The world of software can be overwhelming at the best of times, even for those who have worked in the industry for several years. The rate at which you have to learn and absorb new information exceeds that of many other industries.
Today’s book, Apprenticeship Patterns: Guidance for the Aspiring Software Craftsman, looks to guide you through many of the problems the fledgling developer is likely to face. Read on to find out whether this book is right for you.
(This post is the first in a series inspired by the book Apprenticeship Patterns. Find the rest of the series here.)
Apprenticeship Patterns sets out to teach you ways in which you can more effectively approach a software development career. It takes the concept of a pattern language and applies it to a job in the industry.
Each piece of advice is presented as a Context, Problem and Solution, and fall into one of five sections:
- Learning to keep an open mind throughout your career
- Maintaining your commitment over a long career
- Assessing your own abilities accurately
- Learning effectively
- Choosing/finding learning materials
It is this pattern language approach that makes the book so appealing. A few spare minutes with the book could answer that one question that’s been bugging you or send you on a path you may never have otherwise considered. You would be hard-pressed not to find a couple of pages which are immediately applicable to your job.
The book is also really valuable thanks to its expression of common problems for beginners. While they bring passion and fresh perspective to the industry, newcomers also have a massive amount of pressure to learn and adapt. Not being able to fully conceptualise and express problems faced can be a frustrating experience. The apprenticeship patterns described in this book can help to put these issues into words.
If you find yourself struggling at the start of your career, or are lacking direction and need to know what to do next, then you could do a lot worse than read this book for ideas.
Who should read this book?
The obvious answer is the one that the authors themselves give: industry newcomers. The barrier for entry to this book is virtually non-existent and this makes it ideal for those with little experience. If you are an industry novice or advanced beginner then you are likely to get a lot out of the book. There is one caveat, in that the novice might struggle to relate to the problems discussed due to a lack of first-hand experience.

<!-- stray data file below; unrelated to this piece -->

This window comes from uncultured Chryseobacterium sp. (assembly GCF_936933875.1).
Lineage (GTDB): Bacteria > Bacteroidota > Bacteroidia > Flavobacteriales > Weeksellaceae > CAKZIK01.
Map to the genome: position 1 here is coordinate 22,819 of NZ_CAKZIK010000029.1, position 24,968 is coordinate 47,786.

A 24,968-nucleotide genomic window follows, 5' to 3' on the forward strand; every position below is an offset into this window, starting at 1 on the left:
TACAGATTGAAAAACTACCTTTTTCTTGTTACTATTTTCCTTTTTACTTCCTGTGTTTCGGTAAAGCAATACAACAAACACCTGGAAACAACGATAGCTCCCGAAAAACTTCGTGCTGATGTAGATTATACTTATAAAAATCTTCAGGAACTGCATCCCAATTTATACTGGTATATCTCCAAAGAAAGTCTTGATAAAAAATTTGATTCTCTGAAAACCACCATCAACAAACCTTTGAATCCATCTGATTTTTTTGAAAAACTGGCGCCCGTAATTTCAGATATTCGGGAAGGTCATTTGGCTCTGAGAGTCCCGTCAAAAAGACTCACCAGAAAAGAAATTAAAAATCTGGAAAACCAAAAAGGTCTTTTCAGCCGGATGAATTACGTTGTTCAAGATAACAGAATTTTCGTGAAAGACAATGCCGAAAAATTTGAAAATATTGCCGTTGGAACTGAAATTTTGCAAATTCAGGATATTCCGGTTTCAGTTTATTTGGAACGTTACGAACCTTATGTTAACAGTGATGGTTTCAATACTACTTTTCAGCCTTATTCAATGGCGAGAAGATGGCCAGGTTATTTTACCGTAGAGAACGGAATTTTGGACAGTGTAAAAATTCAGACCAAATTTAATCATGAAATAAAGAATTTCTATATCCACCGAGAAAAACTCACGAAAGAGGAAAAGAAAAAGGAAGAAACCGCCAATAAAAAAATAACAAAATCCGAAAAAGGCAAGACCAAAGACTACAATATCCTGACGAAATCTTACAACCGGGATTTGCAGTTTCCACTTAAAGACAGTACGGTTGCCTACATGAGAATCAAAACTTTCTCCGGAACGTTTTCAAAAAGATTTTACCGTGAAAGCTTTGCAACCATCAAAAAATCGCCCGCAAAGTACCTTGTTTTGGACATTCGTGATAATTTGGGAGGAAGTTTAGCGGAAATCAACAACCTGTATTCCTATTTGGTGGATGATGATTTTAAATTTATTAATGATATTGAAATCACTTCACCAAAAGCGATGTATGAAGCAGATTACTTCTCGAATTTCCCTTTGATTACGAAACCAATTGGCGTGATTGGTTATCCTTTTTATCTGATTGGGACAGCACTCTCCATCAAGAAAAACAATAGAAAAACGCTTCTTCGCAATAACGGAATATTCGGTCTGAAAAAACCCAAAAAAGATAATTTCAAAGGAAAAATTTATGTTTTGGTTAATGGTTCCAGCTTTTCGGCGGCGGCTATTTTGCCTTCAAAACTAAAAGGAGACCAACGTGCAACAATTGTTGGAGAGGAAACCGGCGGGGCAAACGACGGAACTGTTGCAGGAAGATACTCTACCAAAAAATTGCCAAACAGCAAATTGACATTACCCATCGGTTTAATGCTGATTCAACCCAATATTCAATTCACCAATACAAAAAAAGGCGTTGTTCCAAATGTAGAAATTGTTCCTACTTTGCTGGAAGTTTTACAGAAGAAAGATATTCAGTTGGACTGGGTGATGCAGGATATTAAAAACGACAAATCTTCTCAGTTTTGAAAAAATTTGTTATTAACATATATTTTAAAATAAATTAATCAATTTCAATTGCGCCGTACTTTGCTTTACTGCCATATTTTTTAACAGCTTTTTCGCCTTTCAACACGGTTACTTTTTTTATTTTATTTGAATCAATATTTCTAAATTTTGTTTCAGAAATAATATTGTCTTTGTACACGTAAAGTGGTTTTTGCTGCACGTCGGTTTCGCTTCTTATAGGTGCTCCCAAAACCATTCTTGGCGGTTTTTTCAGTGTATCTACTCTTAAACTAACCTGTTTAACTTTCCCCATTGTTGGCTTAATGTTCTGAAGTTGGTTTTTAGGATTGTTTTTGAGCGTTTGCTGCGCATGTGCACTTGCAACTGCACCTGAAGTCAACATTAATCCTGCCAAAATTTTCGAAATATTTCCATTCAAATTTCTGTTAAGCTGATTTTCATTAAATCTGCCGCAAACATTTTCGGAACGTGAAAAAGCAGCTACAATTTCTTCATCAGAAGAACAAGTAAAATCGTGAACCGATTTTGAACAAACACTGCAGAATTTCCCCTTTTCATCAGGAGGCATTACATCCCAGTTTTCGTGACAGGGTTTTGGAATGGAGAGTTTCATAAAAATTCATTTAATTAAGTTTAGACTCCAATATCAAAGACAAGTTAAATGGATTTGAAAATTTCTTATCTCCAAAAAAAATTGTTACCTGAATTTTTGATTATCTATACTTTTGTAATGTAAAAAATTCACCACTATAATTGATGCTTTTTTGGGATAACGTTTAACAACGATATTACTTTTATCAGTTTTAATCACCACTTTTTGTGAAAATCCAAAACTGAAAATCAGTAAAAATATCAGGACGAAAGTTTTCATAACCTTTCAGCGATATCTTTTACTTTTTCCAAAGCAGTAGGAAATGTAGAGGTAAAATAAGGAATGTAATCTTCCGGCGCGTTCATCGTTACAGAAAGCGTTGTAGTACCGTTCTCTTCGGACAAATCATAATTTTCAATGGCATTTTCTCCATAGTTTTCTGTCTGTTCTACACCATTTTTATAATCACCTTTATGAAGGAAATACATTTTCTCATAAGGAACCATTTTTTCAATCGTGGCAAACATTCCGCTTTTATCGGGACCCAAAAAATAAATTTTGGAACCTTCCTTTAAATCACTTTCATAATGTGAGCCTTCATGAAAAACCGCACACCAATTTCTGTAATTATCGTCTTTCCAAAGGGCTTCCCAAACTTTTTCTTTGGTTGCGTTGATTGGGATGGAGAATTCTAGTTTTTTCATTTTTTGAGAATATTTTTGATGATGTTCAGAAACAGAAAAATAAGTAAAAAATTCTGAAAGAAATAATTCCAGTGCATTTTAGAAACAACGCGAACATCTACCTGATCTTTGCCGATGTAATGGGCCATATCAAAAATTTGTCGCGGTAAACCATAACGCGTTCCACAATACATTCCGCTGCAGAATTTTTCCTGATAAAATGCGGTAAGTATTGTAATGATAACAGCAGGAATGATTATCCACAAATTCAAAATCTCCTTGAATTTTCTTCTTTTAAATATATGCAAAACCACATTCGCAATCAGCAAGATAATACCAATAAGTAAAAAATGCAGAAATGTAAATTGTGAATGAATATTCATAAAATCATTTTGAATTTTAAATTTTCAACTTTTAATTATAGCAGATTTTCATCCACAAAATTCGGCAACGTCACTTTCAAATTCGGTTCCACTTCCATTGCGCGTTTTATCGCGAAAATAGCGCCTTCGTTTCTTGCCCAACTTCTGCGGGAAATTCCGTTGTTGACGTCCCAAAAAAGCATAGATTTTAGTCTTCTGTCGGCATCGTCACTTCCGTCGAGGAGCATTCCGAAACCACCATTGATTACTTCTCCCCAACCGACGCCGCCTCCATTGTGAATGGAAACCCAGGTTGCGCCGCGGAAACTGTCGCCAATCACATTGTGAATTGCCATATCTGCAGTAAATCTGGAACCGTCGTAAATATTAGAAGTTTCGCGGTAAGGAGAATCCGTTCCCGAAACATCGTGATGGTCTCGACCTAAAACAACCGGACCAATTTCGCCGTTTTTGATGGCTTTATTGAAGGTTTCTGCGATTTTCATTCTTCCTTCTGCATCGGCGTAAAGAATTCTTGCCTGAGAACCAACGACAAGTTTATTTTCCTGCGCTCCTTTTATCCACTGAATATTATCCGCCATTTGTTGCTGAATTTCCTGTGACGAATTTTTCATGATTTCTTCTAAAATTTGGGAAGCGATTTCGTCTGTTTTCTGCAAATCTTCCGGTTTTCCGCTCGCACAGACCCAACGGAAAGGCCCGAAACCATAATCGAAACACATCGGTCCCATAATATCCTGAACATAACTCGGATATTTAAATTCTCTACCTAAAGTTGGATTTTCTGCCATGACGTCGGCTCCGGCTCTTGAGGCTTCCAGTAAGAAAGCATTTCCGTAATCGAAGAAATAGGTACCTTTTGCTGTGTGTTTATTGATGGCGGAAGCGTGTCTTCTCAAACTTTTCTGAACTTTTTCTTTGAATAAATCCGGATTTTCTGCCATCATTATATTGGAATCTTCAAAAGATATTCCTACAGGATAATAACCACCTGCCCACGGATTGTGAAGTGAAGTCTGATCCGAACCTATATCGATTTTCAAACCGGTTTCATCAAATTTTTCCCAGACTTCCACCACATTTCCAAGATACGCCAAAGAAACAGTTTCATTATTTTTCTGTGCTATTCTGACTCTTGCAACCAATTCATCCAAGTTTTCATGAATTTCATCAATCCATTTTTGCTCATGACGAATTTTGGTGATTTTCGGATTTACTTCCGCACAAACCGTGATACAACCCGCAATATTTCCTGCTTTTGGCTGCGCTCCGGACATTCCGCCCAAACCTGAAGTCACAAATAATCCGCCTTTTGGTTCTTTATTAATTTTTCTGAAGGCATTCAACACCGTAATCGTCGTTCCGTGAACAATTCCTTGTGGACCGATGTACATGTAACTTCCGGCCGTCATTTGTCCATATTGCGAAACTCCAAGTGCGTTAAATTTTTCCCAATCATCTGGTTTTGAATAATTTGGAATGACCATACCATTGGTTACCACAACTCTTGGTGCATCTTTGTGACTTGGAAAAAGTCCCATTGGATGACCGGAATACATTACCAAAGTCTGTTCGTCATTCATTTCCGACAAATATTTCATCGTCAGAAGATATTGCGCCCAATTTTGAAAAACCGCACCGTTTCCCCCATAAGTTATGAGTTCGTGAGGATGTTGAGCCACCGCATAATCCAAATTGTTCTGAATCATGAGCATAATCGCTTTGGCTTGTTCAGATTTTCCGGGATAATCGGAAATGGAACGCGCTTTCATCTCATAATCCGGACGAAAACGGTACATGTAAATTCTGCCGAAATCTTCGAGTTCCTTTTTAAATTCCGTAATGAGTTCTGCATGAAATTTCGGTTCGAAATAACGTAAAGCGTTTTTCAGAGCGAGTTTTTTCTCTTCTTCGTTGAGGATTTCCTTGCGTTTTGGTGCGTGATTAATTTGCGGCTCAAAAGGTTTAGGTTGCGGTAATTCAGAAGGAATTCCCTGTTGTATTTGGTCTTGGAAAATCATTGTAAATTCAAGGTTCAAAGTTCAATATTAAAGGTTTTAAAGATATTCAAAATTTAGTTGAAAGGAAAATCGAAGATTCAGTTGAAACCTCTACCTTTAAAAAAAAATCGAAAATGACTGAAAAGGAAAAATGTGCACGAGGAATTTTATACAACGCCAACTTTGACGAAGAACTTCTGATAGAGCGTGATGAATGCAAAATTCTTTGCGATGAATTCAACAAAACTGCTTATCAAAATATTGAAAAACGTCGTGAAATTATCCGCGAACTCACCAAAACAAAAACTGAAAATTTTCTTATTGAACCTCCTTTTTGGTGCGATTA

The authors also point out that more experienced developers could glean some new insight from the book. I think this is a little understated. It is very easy to find yourself settling into a comfortable routine or getting stuck in a rut, which I believe the structured approach in the book would help to solve.
One potential audience that I think the authors fail to highlight are senior developers. As they point out several times, apprentices will eventually become journeymen, sharing their knowledge with the less experienced. This book would serve as a good refresher on what many junior developers are going through and what approaches might help them progress.
What questions could this book answer?
If you find yourself asking any of the following questions then you should consider reading this book:
- What are the best techniques for continuously improving my craft?
- How do I reach the level of competence of the developers that I look up to?
- What does it mean to be a skilled developer?
- What habits should I build to improve my day-to-day work?
- Am I a bad developer for struggling at work?
- What can I do to reignite and maintain my passion for a software career?
What should you know before reading?
This book is unlike many that I expect to write about on this blog, because it requires next to no prerequisite knowledge in order to get a lot of value out of it. Thanks to it being aimed at relative beginners, the content is easy to understand, and the authors’ analogy of craftsmanship should be understandable to most.
See my mind map for a high-level visual overview of the book.
A key lesson from the book is in how to concentrate on becoming a great developer, rather than climbing the promotional ladder. This essay makes a similar case: we should learn for the sake of learning. Focus on your own knowledge and ability, and good things will come to you.
One piece of advice from the book is to learn concrete skills that will set you apart and serve you well over time. If you want to develop some foundational skills then check out this site.